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Spirits of The Dead Why I Love My Petty Bourgeois Tendencies
Why I Love My Petty Bourgeois Tendencies
by RON JACOBS

One of the reasons I was asked not to join the Revolutionary Communist Party when it was being formed in 1974-1975 was because of my petty-bourgeois tendencies. Although the RCP was quite a different animal then, I have to acknowledge that I was relieved when our cadre leader suggested that I might be more effective as a supporter instead of a member. Then, after the revolution, I joked, it would be easier to shoot me, just like the Kronstadters.

I only mention the party because one of the expressions of my petty-bourgeois tendencies was my insistence on smoking weed and going to rock concerts, especially the Grateful Dead. These practices were considered to be bourgeois decadence by many post-new left leftists. For me, they were part of what got me into the revolution in the first place. Sure, there were elements of hedonism involved in these pursuits but, like Emma Goldman is reputed to have said: "If I can’t dance, I don’t want to be part of your revolution."

Besides, the desire by the RCP and other such left formations to be truly "working-class" was based on a caricature of who the working class really was. Their model was the reactionary white male who carried a lunch pail to his factory job and came home at the end of the day to his beer and tract home.

There were only a few women in this working class and no young people. That wasn’t the workers I knew. We slung burgers, dug basements with shovels in garden apartment building projects, painted houses and government buildings, and waited tables. Then, when the working day was over, we hit the bars where rock music played, joints were smoked, and antiwar politics and hitchhiking trips were discussed. To their credit, it didn’t take long for most of those Left formations to figure out that their original perception of the working class was based on false representations that attempted to present the most reactionary workers as being the most typical.

It only took them a few years of actual participation in the workplace to realize that.

Anyhow, the only reason I’m even flashing on this is because I saw the most recent incarnation of The Dead this past weekend in Saratoga Springs, New York. This band has come and gone since the death of its inspiration and leader, Jerry Garcia, died in 1995. At first, the remaining members were not interested in reforming at all. However, as the years passed, they changed their minds and have toured under various names and with different lineups for the past two or three years.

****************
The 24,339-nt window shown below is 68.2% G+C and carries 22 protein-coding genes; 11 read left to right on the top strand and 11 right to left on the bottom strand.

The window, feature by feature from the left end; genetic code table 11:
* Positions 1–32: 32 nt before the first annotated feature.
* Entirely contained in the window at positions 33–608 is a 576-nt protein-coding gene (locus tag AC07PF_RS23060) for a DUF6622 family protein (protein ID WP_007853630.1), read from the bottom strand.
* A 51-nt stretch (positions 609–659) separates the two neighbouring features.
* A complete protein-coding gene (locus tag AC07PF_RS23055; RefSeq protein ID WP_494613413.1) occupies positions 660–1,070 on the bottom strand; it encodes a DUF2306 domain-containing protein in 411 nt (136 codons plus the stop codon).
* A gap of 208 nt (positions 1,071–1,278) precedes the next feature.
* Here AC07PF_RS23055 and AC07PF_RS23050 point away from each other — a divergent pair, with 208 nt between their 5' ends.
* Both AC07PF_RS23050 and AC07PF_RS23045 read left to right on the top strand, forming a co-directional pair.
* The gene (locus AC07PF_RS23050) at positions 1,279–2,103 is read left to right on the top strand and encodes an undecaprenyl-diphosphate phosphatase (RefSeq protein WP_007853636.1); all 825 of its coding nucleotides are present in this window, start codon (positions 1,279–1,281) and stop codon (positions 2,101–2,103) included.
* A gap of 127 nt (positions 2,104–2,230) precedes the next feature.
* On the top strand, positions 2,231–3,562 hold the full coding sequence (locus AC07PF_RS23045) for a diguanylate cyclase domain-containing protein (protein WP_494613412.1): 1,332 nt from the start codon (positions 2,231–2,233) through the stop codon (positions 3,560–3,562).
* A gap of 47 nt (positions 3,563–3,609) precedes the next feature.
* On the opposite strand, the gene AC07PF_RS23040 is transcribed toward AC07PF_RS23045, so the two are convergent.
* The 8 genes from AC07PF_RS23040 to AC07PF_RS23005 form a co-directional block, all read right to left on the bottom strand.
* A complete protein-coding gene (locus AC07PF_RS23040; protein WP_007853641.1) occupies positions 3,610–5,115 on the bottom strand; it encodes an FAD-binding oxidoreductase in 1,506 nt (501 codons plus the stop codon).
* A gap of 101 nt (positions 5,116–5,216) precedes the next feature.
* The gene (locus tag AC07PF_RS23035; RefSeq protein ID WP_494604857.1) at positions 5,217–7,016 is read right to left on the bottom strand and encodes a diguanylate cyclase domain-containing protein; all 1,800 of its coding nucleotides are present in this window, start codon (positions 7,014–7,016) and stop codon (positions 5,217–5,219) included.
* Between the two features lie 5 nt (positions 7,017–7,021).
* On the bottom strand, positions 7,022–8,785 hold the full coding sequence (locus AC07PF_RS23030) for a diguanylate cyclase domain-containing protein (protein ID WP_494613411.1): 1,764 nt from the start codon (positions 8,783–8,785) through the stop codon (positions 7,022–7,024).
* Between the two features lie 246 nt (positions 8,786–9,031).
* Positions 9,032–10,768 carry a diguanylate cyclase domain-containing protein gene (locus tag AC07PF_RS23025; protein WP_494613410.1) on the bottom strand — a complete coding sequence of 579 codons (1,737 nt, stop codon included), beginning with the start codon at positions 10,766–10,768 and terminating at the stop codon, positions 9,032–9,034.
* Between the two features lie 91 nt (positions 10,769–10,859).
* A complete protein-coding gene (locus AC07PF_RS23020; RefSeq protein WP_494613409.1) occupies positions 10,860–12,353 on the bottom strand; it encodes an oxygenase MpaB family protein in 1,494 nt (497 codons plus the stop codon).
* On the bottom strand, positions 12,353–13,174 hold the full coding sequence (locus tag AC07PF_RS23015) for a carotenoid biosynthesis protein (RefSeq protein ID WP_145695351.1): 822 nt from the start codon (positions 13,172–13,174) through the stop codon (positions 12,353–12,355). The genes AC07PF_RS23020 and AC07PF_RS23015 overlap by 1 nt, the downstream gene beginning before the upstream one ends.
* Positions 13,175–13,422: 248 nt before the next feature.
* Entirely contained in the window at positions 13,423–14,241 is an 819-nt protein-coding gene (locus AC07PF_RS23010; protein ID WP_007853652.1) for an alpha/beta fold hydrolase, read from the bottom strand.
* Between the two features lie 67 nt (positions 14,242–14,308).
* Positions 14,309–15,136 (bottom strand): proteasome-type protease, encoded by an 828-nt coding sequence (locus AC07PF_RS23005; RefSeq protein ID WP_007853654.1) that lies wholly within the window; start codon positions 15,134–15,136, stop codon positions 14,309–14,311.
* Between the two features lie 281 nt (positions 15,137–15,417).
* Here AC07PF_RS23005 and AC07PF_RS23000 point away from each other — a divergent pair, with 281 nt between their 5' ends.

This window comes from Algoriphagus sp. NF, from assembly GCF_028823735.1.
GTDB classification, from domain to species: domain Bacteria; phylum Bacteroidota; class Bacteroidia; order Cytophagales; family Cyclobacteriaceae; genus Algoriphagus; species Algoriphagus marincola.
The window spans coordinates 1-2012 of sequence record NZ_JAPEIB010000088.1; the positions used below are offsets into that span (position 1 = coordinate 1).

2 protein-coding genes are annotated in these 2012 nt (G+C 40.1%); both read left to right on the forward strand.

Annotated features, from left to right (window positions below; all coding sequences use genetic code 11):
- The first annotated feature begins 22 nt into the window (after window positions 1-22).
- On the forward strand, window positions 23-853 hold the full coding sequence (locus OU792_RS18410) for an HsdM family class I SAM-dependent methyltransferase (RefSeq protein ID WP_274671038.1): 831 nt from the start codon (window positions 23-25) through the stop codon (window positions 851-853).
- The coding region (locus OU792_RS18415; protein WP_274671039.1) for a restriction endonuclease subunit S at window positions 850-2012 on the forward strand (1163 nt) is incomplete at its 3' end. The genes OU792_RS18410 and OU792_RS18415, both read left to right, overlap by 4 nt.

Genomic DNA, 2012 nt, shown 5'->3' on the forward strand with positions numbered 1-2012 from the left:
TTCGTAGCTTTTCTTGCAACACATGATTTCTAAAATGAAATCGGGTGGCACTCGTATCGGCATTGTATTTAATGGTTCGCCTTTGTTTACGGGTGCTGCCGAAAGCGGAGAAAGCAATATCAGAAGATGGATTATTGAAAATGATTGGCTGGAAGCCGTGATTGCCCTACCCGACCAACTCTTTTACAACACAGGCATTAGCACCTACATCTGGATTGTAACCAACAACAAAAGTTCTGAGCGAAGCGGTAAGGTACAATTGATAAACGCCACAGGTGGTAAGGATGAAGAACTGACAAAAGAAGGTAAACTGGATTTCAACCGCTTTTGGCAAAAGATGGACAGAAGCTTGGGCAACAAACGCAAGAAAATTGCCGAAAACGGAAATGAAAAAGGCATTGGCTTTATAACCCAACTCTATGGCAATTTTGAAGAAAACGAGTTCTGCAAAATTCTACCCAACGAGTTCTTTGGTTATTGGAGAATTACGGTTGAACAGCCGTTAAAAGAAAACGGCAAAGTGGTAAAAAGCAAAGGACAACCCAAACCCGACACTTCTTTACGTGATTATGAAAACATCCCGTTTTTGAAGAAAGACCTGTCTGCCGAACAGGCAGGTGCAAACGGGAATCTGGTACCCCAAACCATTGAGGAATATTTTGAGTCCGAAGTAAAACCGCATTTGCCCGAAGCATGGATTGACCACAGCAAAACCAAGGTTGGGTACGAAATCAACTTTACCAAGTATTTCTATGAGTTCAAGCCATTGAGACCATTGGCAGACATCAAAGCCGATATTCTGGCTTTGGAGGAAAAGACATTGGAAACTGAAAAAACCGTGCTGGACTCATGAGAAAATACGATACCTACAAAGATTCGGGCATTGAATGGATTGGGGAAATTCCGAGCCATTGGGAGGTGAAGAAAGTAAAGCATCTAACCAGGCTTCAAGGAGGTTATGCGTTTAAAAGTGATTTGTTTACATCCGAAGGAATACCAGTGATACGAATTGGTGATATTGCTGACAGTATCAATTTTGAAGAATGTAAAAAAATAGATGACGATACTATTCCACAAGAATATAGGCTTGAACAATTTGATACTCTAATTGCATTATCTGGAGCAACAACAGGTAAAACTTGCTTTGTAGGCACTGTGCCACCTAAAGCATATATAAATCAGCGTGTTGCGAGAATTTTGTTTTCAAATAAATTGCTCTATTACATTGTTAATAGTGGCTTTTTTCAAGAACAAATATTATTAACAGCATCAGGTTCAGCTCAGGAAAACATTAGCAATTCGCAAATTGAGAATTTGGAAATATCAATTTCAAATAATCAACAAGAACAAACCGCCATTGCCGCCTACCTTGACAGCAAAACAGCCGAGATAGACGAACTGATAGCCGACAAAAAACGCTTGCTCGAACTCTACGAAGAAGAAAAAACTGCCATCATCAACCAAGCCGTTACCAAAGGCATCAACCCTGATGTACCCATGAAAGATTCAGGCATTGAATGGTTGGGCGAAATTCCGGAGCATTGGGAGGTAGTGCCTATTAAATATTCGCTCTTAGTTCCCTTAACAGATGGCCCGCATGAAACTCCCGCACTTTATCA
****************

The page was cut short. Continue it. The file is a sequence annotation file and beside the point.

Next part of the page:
The current lineup features the four remaining members of the Grateful Dead-Phil Lesh on bass, Bob Weir on rhythm guitar, Bill Kreutzman and Mickey Hart on percussion-Jeff Chimenti on keyboards, and Warren Haynes and Jimmy Herring on guitars. This lineup certainly comes closest to the musical spirit and abilities of the Grateful Dead (by the way, the word grateful was retired in honor of Garcia), largely because of the guitar styles of Haynes and Herring.

For those who have always considered the Dead to be just an excuse for a bunch of middle-class kids to take drugs, they miss the point. Indeed, this is certainly an element of their audience, but the same could be said about almost any rock band. In short, people don’t need an excuse to get high, although rock and roll concerts certainly enhance the experience for many. The Dead have always been identified as a counterculture band. That hasn’t changed. The history they represent is part of the band’s appeal. Where else can people go today and feel that they are part of something that everyone knows changed the world somehow? Their audience looks considerably different than it did when I first began attending their shows, but that’s to be expected-over thirty years have passed since then. The politics of the crowd-when they come up at all-tend to be more liberal than anything else, although the overwhelming sentiment is more of a gentle libertarianism of the mutual aid type. Not in the negative sense, but in a "leave me alone and let me have my own life" sense. The more popular political tables at their shows tend to be those representing environmental and peace organizations. Overall, though, the show and surrounding scene is mostly about having a good peaceful time.